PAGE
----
For Anastasia Romanov, life as the privileged daughter of Russia’s last tsar is about to be torn apart by the bloodshed of revolution. Ousted from the imperial palace when the Bolsheviks seize control of the government, Anastasia and her family are exiled to Siberia. But even while the rebels debate the family’s future with agonizing slowness and the threat to their lives grows more menacing, romance quietly blooms between Anastasia and Sasha, a sympathetic young guard she has known since childhood. But will the strength of their love be enough to save Anastasia from a violent death?
Inspired by the mysteries that have long surrounded the last days of the Romanov family, Susanne Dunlap’s new novel is a haunting vision of the life-and love story-of Russia’s last princess.
Discovery: I was perusing the New Teen Fiction page on the Toronto Public Library website a few weeks ago and saw this novel on the first page. I’ve been fascinated by Anastasia’s story ever since I saw the 1954 film with Ingrid Bergman.
+ Historical accuracy. No one will ever be able to say that Dunlap wasn’t true to Anastasia’s history. Everything, from the names of her nannies and guards to her hobbies inside the palace and to her most personal nicknames, is provided. Her life is literally an open book for the reader to step into and inhabit. I was especially impressed by Dunlap’s use of the family’s trips to characterize Anastasia and her sisters.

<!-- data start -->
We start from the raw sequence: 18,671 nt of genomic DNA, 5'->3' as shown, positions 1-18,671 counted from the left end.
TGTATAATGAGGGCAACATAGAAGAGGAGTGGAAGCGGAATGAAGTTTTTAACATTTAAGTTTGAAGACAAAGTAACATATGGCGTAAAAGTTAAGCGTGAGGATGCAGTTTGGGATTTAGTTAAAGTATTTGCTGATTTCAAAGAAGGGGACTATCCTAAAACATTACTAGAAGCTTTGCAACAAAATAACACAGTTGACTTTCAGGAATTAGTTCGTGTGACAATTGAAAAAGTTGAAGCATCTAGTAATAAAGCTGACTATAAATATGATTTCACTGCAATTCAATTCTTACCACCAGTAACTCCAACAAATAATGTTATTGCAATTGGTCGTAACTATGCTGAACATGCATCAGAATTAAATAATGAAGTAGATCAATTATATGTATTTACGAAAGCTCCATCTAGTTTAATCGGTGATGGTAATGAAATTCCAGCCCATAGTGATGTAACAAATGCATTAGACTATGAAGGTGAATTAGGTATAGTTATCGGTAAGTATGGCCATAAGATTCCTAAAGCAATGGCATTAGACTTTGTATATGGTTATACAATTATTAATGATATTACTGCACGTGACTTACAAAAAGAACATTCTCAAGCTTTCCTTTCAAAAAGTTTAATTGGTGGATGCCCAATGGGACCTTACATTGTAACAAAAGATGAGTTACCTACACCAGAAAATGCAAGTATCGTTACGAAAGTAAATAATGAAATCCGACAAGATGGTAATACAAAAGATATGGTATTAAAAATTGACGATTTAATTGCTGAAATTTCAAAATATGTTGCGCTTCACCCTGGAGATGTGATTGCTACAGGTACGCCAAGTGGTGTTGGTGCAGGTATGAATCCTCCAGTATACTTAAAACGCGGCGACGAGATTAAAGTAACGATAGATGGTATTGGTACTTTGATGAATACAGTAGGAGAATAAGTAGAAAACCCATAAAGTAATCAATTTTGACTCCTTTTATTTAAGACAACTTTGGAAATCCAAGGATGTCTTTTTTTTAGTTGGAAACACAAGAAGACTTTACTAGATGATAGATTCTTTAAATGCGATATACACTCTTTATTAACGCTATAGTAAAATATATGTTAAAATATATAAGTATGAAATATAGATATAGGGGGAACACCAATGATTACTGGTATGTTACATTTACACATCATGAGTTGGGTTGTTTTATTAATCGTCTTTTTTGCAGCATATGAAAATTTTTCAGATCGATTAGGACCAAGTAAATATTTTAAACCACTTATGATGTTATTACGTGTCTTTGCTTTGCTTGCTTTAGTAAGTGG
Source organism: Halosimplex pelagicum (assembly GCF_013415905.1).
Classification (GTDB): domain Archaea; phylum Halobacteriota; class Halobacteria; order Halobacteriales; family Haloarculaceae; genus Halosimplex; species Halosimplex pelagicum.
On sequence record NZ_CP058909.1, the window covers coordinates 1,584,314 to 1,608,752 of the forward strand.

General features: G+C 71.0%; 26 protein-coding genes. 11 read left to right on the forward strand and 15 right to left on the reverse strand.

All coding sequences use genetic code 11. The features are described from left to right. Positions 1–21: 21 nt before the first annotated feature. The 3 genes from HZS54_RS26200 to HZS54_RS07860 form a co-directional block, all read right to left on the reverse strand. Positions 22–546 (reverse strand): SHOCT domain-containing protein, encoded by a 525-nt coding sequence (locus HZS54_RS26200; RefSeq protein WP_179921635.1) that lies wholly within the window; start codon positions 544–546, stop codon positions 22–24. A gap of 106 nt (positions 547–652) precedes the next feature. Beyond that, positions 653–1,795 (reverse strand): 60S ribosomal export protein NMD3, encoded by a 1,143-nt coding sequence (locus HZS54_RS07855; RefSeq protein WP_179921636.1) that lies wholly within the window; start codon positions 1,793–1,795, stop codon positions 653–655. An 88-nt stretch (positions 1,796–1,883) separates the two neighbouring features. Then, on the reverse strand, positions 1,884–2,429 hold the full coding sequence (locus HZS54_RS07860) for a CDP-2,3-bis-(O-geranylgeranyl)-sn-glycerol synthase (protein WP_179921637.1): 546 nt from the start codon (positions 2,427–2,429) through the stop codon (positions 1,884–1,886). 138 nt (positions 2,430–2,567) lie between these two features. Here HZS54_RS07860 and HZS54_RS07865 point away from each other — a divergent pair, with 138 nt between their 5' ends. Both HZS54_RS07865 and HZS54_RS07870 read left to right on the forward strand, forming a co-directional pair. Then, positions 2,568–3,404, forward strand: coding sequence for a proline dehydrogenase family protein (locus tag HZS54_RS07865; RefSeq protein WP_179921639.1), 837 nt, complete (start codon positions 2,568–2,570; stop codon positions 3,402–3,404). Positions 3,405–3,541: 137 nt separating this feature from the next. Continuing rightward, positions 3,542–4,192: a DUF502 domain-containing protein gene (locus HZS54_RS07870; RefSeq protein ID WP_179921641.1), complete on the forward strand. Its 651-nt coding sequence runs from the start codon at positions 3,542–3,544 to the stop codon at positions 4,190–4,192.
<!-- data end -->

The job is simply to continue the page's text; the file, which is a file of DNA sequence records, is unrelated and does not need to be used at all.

- Writing style. I’m not sure if this was deliberately written for the younger end of the YA spectrum, but the tone and style of the novel don’t fit Anastasia’s age. There were numerous paragraphs where facts were simply put into sentences, and at times it felt as though Anastasia was simply a detached observer of those events or people. While I understand that this book may be a reader’s first introduction to the Romanovs, a lot of the fact-listing proves to be unnecessary at the points in which they’re introduced.
- One-dimensional characters. This is the biggest problem I had with the novel. Over the course of my childhood and adolescence, I’ve run into many books and films that try to tell Anastasia’s story in a new way. That said, it takes a lot to impress me, mostly because there’s no real reinterpretation that can be done. It’s history.
This is the first novel I’ve read where Anastasia and her family felt like cutouts, paper dolls of the real thing. Some books, especially the Royal Diaries, are able to touch and take in the voice of the grand duchess and make her words believable. Anastasia’s Secret never really gets off the ground. While reading it, there’s always the sense that Dunlap is dancing around the real passions and interests of the princess without ever truly touching them. The relationship that springs up between Anastasia and a former palace guard falls flat almost as soon as it starts, because there is simply no spark. It’s difficult to believe because neither of them seem to actually like one another. The dialogue is apathetic and sparse which provides no help to the undeveloped characters.
Recommendations: Younger readers may enjoy this book, and as a history lesson, it’s certainly easy reading. Anastasia buffs can definitely pass this one up, however, as it doesn’t really add anything new to the story.
Next review: Darkest Mercy, Melissa Marr